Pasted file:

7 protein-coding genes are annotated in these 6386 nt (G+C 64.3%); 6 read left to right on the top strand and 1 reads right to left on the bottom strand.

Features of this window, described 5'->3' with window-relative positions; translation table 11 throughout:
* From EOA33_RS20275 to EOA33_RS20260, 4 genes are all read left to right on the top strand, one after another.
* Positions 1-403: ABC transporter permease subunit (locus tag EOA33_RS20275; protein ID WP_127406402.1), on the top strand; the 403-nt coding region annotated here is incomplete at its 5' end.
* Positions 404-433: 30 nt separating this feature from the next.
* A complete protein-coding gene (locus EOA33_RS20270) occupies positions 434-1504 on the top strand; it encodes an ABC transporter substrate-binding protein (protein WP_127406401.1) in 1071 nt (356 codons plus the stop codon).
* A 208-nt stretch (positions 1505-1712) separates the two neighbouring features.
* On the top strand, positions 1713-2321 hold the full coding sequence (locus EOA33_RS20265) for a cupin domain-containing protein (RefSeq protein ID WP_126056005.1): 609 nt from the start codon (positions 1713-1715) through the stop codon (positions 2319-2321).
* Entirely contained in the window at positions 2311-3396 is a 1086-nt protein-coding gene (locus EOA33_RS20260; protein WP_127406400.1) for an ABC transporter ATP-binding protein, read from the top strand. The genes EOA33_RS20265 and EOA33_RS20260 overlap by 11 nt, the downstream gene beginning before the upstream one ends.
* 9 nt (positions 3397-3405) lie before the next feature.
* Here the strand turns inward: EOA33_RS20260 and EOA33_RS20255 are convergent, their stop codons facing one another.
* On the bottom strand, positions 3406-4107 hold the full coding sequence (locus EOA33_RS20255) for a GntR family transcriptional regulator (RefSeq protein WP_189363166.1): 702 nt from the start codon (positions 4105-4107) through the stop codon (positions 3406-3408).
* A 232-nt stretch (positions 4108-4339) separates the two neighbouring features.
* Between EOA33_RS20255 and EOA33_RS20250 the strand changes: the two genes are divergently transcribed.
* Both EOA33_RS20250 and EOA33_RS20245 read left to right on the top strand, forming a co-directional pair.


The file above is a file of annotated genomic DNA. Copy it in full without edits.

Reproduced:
7 protein-coding genes are annotated in these 6386 nt (G+C 64.3%); 6 read left to right on the top strand and 1 reads right to left on the bottom strand.

Features of this window, described 5'->3' with window-relative positions; translation table 11 throughout:
* From EOA33_RS20275 to EOA33_RS20260, 4 genes are all read left to right on the top strand, one after another.
* Positions 1-403: ABC transporter permease subunit (locus tag EOA33_RS20275; protein ID WP_127406402.1), on the top strand; the 403-nt coding region annotated here is incomplete at its 5' end.
* Positions 404-433: 30 nt separating this feature from the next.
* A complete protein-coding gene (locus EOA33_RS20270) occupies positions 434-1504 on the top strand; it encodes an ABC transporter substrate-binding protein (protein WP_127406401.1) in 1071 nt (356 codons plus the stop codon).
* A 208-nt stretch (positions 1505-1712) separates the two neighbouring features.
* On the top strand, positions 1713-2321 hold the full coding sequence (locus EOA33_RS20265) for a cupin domain-containing protein (RefSeq protein ID WP_126056005.1): 609 nt from the start codon (positions 1713-1715) through the stop codon (positions 2319-2321).
* Entirely contained in the window at positions 2311-3396 is a 1086-nt protein-coding gene (locus EOA33_RS20260; protein WP_127406400.1) for an ABC transporter ATP-binding protein, read from the top strand. The genes EOA33_RS20265 and EOA33_RS20260 overlap by 11 nt, the downstream gene beginning before the upstream one ends.
* 9 nt (positions 3397-3405) lie before the next feature.
* Here the strand turns inward: EOA33_RS20260 and EOA33_RS20255 are convergent, their stop codons facing one another.
* On the bottom strand, positions 3406-4107 hold the full coding sequence (locus EOA33_RS20255) for a GntR family transcriptional regulator (RefSeq protein WP_189363166.1): 702 nt from the start codon (positions 4105-4107) through the stop codon (positions 3406-3408).
* A 232-nt stretch (positions 4108-4339) separates the two neighbouring features.
* Between EOA33_RS20255 and EOA33_RS20250 the strand changes: the two genes are divergently transcribed.
* Both EOA33_RS20250 and EOA33_RS20245 read left to right on the top strand, forming a co-directional pair.